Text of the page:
Yahoo! follows with:

"Yellow snow that fell on Omsk region ... poses no threat to people's health," Vladimir Gurzhei, a regional emergency official, told Interfax news agency ... Russia's weather watchdog said it may have been caused by a rare dust hurricane in neighboring Kazakhstan. Alexei Yablokov of the Russian Academy of Science told Ekho Mosvky radio station it may have been polluted by a chemical accident in Siberia.


Perplex City: Season 1, Cards #029 - #032

Continuing my Perplex City solutations. Spoilers!

  • #029 - Beware The Puzzle Monsters: MmMm, puzzle mOOonsters. Four of the six Earth cities were easy (Rome, Oslo, London, and Paris) which initially led me to believe that the odd city out would not be in Europe. Being lovingly Amerikkkan, the last two cities gave me some pause: they're Barcelona (whom I can only recall from the Olympic games) and Stockholm (which, sure, I've heard of, but certainly couldn't tell you anything about). Of those six cities, the correct answer is Barcelona, and apparently because it has four vowels in its name whereas all the others have two. Uh huh. Lame.
  • #030 - End of the Line: No wonder I didn't recognize anything on this card: Gyvann exists only within Perplex City and is "a Cubist prophet and founder of The Brother of the Six". The riddle initially had me thinking of a die -- six faces, power of three, twelve edges, but that didn't fit in with the rest of the clues ("aid the builder, but am not bricks" and "my self is one, divine, holy"). After examining the wiki entry above some more, we see "the first to achieve one-ness with the Cube", and there's definite spiritual significance. Its full name is the "Receda Cube" and that is an acceptable answer.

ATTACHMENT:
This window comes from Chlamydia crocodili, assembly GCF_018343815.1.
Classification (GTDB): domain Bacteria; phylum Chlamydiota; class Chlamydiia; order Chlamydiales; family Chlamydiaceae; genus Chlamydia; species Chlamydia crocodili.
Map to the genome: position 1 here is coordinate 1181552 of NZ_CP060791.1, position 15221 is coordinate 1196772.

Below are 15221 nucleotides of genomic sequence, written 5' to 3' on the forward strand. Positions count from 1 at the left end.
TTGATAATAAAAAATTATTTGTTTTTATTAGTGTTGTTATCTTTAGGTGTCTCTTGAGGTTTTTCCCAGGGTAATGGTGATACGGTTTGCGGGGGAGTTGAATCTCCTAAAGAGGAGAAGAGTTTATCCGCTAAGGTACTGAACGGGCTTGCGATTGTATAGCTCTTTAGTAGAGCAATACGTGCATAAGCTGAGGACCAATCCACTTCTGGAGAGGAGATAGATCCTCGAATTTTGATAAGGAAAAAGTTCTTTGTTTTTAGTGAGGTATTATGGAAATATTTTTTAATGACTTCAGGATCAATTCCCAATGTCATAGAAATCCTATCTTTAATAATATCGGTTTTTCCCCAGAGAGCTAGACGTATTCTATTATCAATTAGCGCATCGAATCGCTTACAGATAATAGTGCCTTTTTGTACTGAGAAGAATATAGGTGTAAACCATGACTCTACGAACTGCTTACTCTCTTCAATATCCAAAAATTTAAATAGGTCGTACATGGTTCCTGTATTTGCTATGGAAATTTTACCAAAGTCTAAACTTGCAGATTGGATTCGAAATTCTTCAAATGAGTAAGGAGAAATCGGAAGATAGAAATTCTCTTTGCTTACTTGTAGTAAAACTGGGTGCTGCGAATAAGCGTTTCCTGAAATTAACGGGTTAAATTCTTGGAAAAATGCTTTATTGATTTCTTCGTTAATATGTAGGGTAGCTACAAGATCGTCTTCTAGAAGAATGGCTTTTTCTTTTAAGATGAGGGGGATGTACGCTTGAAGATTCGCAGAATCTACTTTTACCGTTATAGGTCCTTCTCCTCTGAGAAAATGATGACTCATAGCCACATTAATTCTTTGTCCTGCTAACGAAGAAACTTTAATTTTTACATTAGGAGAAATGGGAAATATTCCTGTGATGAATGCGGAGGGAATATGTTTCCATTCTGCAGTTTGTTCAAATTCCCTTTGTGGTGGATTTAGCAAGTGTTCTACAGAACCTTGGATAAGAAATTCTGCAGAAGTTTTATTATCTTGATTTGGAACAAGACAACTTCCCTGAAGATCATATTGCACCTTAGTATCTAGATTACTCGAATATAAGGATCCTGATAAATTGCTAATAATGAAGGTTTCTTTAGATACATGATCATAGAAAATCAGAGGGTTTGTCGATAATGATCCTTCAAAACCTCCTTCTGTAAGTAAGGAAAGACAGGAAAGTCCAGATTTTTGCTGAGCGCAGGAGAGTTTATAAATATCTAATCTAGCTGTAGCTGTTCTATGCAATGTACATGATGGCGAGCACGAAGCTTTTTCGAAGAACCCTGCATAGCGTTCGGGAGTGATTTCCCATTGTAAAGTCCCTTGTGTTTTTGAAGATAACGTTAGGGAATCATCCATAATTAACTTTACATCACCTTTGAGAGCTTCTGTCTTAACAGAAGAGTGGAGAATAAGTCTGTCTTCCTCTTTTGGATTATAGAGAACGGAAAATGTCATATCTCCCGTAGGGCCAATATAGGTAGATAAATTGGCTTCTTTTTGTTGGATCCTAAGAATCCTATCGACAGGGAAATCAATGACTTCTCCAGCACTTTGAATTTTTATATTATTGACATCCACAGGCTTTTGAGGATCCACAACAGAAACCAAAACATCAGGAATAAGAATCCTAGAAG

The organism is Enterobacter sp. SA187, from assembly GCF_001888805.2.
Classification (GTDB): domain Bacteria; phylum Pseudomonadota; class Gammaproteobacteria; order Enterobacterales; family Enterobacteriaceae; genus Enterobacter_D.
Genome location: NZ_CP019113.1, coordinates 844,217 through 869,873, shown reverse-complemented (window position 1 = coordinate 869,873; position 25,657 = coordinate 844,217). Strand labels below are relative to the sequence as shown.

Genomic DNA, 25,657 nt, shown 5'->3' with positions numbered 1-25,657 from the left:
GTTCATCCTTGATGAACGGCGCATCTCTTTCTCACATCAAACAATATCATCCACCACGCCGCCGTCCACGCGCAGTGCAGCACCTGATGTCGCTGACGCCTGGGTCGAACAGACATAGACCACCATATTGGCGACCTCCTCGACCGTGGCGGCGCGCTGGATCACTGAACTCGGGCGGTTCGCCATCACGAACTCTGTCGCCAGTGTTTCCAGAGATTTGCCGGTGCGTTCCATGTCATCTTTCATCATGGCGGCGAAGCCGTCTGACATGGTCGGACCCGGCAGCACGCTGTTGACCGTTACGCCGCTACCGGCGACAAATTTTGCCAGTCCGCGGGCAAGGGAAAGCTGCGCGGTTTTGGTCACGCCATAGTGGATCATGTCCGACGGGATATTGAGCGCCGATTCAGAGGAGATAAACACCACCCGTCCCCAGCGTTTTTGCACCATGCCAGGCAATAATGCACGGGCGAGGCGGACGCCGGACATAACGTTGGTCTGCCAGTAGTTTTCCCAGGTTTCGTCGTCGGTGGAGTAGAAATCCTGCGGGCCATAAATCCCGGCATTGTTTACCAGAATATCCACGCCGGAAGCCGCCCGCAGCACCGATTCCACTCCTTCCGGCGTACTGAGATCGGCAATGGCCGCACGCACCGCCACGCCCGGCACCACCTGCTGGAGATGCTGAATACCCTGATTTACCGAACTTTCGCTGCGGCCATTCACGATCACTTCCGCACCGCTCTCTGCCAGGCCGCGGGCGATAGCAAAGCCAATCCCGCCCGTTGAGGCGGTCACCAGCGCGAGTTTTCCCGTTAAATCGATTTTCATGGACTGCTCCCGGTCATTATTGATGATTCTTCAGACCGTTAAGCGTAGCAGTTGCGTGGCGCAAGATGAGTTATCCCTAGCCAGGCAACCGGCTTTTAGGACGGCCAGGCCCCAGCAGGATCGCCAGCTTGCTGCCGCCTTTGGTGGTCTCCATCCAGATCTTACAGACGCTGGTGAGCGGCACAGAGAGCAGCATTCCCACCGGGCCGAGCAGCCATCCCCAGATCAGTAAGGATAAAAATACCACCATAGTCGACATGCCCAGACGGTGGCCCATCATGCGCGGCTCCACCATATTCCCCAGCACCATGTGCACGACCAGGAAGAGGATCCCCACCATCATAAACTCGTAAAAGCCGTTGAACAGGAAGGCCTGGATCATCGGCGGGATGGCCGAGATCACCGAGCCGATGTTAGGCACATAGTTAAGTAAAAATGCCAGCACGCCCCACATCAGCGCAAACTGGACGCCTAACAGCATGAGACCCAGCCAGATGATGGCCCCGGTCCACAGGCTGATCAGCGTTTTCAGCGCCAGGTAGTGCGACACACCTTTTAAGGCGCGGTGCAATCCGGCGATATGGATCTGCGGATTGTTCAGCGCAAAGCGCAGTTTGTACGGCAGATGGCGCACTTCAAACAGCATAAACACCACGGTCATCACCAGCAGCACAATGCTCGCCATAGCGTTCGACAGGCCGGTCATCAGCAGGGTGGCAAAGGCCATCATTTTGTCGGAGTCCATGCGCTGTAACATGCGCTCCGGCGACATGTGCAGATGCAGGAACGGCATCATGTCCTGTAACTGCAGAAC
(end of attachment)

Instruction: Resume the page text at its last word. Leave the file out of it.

• #031 - St. Ives: I've heard something very similar to this before, so checked Wikipedia for "St. Ives", which lead me immediately to the nursery rhyme "As I Was Going to St Ives". The rhyme has a number of possible solutions depending on how you actually interpret it: 1 (the narrator met these folks on their way FROM St Ives, not to), 0 or 1 (the narrator is not of "kits, cats, sacks, and wives" unless, of course, the narrator is, in fact, a wife), 2800 or 2801 (assuming count the sacks as animate objects and/or the husband who isn't included in the list) and so on and so forth. Perplex City accepts 1 as the answer. The cat pictured on the card is Melvin, owned by Mind Candy's graphic designer Olli Leivers.
  • #032 - Cow Cow Cow Cow Cow: Erm. OoOok. Sheep in cow's clothing? Sheep in a cowstack? The solution form just asks "What's the odd one out?" and, nearly as easy as #007 Easy As..., "sheep" is the proper answer. This card refers to the Whipsmart Ice website which, in "Pastures Green", has a single sheep leaning on the fence staring at all the cows. Clicking on him causes him to say something really fast ("bloody clever cows").

Mud, skulls, and dead fish a chapel makes

The Guardian reports:

Gothic architecture and contemporary art have become unlikely bedfellows [at the Seo cathedral in Palma, on the island of Majorca] after the artist Miquel Barceló was commissioned to cover one of its chapels with a vast ceramic tableau of cracked mud, dead fish and human crania. The result ... "is a mysterious cave, full of skulls and monsters".